March 23, 2015

Diabetic Ketoacidosis – Part 3

As a patient, we need to be aware of the treatments we may encounter. Radiologic studies that may be helpful in patients with DKA include the following:
  • Chest radiography: To rule out pulmonary infection such as pneumonia
  • Head CT scanning: To detect early cerebral edema; use low threshold in children with DKA and altered mental status
  • Head MRI: To detect early cerebral edema (order only if altered consciousness is present)
Doctors are told not to delay administration of hypertonic saline or mannitol in those pediatric cases where cerebral edema is suspected, as many changes may be seen late on head imaging.

Treatment of ketoacidosis should aim for the following:
  • Fluid resuscitation
  • Reversal of the acidosis and ketosis
  • Reduction in the plasma glucose concentration to normal
  • Replenishment of electrolyte and volume losses
  • Identification the underlying cause
Regular and analog human insulins are used for correction of hyperglycemia, unless bovine or pork insulin is the only available insulin.
Medications used in the management of DKA include the following:
  • Rapid-acting insulins (e.g., insulin aspart, insulin glulisine, insulin lispro)
  • Short-acting insulins (e.g., regular insulin)
  • Electrolyte supplements (e.g., potassium chloride)
  • Alkalinizing agents (e.g., sodium bicarbonate)
The risk of diabetic ketoacidosis is highest if you:
  • Have type 1 diabetes
  • Are younger than age 19
  • Frequently miss insulin doses
However, diabetic ketoacidosis can also occur if you have type 2 diabetes, although this is uncommon. In some cases, diabetic ketoacidosis may be the first sign that a person has diabetes.

Diabetic ketoacidosis is treated with fluids, electrolytes — such as sodium, potassium and chloride — and insulin. Perhaps surprisingly, the most common complications of diabetic ketoacidosis are related to this lifesaving treatment.

Treatment complications include:
  • Low blood sugar (hypoglycemia). Insulin allows sugar to enter your cells. This causes your blood sugar level to drop. If your blood sugar level drops too quickly, you may develop low blood sugar.
  • Low potassium (hypokalemia). The fluids and insulin used to treat diabetic ketoacidosis may cause your potassium level to drop too low. A low potassium level can impair the activities of your heart, muscles, and nerves.
  • Swelling in the brain (cerebral edema). Adjusting your blood sugar level too quickly can produce swelling in your brain. This complication appears to be more common in children, especially those with newly diagnosed diabetes.
Left untreated, the risks are much greater. Diabetic ketoacidosis can lead to loss of consciousness. Eventually, diabetic ketoacidosis can be fatal.

Blood tests used in the diagnosis of diabetic ketoacidosis will measure:
  • Blood sugar level. If there isn't enough insulin in your body to allow sugar to enter your cells, your blood sugar level will rise (hyperglycemia). As your body breaks down fat and protein for energy, your blood sugar level will continue to rise.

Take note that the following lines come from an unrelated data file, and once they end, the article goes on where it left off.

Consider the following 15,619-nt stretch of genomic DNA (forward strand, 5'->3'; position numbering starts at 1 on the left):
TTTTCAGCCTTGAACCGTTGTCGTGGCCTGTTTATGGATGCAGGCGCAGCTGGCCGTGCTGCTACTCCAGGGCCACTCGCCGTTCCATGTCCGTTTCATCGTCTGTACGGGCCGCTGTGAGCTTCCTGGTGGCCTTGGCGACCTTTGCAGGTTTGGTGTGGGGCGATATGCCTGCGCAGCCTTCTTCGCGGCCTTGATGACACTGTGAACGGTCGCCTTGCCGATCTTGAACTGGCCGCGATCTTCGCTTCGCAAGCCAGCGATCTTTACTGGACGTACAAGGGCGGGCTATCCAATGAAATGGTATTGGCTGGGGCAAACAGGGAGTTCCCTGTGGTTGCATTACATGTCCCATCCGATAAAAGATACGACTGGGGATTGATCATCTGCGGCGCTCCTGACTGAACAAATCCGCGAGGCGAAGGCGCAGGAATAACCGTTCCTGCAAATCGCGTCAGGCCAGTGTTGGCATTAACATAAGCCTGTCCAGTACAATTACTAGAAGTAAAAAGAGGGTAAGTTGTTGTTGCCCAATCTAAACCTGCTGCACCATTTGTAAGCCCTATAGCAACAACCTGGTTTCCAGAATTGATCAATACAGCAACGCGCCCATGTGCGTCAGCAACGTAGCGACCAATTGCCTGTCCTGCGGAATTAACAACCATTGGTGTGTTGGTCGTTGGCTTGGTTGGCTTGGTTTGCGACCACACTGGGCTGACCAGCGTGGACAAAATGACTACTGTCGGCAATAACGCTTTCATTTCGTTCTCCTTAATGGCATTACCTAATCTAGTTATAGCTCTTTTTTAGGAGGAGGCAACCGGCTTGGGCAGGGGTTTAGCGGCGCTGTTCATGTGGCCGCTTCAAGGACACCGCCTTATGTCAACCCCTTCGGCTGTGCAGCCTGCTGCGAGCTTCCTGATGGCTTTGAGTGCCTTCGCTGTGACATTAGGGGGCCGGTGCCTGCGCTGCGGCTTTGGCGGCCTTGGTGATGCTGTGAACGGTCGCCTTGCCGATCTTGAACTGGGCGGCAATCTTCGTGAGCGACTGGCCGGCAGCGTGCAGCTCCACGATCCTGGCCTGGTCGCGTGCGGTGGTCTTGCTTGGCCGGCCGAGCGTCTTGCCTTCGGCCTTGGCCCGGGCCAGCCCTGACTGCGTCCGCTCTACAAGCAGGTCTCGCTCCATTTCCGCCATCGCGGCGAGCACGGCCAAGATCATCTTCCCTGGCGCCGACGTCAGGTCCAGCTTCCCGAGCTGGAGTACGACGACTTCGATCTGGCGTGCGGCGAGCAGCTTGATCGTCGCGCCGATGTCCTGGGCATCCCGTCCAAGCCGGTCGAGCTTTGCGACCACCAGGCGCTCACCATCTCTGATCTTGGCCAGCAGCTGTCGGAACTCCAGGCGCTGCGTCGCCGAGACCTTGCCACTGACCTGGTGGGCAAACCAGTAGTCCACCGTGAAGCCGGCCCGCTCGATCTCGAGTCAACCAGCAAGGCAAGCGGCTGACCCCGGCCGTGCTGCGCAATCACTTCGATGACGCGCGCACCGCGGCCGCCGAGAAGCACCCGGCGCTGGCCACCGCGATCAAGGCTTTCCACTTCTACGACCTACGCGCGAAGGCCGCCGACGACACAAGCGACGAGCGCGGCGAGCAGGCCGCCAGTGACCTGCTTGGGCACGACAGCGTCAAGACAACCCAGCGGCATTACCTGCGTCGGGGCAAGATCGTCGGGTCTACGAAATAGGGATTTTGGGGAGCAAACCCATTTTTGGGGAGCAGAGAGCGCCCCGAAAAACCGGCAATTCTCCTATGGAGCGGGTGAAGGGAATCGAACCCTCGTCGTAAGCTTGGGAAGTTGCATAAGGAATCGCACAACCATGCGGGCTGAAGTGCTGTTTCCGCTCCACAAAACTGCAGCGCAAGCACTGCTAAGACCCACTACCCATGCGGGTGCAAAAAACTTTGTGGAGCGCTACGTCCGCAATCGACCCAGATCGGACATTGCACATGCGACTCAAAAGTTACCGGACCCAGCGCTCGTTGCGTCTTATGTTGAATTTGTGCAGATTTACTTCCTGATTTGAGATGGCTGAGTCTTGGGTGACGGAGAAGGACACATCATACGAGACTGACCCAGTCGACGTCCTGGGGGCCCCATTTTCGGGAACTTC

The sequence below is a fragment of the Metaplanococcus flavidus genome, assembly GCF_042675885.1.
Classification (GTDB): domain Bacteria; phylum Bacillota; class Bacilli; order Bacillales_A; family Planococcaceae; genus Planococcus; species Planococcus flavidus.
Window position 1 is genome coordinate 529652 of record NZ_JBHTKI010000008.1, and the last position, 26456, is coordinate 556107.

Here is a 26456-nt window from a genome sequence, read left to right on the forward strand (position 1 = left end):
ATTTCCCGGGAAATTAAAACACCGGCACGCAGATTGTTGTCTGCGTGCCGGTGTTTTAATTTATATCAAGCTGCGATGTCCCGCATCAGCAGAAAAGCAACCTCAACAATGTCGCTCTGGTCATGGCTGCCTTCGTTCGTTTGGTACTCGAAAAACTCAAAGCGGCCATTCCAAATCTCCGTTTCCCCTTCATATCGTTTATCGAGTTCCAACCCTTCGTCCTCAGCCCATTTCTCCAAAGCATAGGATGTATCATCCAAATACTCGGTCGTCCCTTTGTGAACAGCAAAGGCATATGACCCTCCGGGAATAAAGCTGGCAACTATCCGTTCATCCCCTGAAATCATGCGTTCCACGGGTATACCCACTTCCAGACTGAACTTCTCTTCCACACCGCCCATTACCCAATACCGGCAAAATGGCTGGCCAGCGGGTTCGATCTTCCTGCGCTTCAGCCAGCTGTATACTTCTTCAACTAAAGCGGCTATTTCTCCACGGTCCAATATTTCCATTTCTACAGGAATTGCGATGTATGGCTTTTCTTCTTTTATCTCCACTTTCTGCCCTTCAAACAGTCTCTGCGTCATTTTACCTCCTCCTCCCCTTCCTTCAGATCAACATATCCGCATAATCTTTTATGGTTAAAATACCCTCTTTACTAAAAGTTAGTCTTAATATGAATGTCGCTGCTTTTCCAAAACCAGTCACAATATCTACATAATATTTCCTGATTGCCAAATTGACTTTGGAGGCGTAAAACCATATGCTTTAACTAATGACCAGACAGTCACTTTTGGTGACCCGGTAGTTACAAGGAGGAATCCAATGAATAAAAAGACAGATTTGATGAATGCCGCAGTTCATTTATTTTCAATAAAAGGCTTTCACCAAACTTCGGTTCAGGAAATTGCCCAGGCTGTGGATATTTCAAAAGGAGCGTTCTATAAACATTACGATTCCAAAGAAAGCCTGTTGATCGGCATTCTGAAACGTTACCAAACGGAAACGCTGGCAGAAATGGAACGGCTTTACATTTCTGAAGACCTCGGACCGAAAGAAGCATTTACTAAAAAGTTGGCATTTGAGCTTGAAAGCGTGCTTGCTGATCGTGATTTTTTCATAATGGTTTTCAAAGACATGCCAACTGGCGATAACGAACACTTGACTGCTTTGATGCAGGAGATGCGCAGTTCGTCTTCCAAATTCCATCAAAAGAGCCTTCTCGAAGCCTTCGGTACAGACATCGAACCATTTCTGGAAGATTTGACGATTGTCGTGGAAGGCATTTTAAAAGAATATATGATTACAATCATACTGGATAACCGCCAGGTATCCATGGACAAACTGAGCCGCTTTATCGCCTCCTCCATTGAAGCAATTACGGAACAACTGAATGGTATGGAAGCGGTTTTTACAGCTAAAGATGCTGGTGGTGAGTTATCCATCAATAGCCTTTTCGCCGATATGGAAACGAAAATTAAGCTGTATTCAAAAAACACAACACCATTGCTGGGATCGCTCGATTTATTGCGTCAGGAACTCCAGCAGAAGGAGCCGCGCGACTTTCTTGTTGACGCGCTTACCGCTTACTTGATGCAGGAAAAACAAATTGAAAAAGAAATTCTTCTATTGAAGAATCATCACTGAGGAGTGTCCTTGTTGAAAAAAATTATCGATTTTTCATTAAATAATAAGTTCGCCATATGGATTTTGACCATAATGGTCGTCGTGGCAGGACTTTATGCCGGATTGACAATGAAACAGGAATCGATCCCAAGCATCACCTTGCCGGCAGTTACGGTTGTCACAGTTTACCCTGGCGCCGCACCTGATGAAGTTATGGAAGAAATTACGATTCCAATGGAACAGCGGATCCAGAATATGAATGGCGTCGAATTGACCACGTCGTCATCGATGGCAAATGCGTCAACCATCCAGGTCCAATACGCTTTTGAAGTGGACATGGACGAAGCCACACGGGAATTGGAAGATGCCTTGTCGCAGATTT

• Ketone level. When your body breaks down fat and protein for energy, toxic acids known as ketones enter your bloodstream.
  • Blood acidity. If you have excess ketones in your blood, your blood will become acidic (acidosis). This can alter the normal function of various organs throughout your body.
Your doctor may order tests to identify underlying health problems that may have contributed to diabetic ketoacidosis and check for complications. Tests may include:
  • Blood electrolyte tests
  • Urinalysis
  • Chest X-ray
  • A recording of the electrical activity of the heart (electrocardiogram)
There's much you can do to prevent diabetic ketoacidosis and other diabetes complications.
  • Make a commitment to managing your diabetes. Make healthy eating and physical activity part of your daily routine. Take oral diabetes medications or insulin as directed.
  • Monitor your blood sugar level. You may need to check and record your blood sugar level at least three to four times a day — or more if you're ill or under stress. Careful monitoring is the only way to make sure that your blood sugar level remains within your target range.
  • Adjust your insulin dosage as needed. Talk to your doctor or diabetes educator about how to adjust your insulin dosage depending on your blood sugar level, what you eat, how active you are, whether you're ill, and other factors. If your blood sugar level begins to rise, follow your diabetes treatment plan to return your blood sugar level to your target range.
  • Check your ketone level. When you're ill or under stress, test your urine for excess ketones with an over-the-counter urine ketones test kit. If your ketone level is moderate or high, contact your doctor right away or seek emergency care.
  • Be prepared to act quickly. If you suspect that you have diabetic ketoacidosis — your blood sugar level is high and you have excess ketones in your urine — seek emergency care.
Diabetes complications are scary. But don't let fear keep you from taking good care of yourself. Follow your diabetes treatment plan carefully, and ask your diabetes treatment team for help when you need it.

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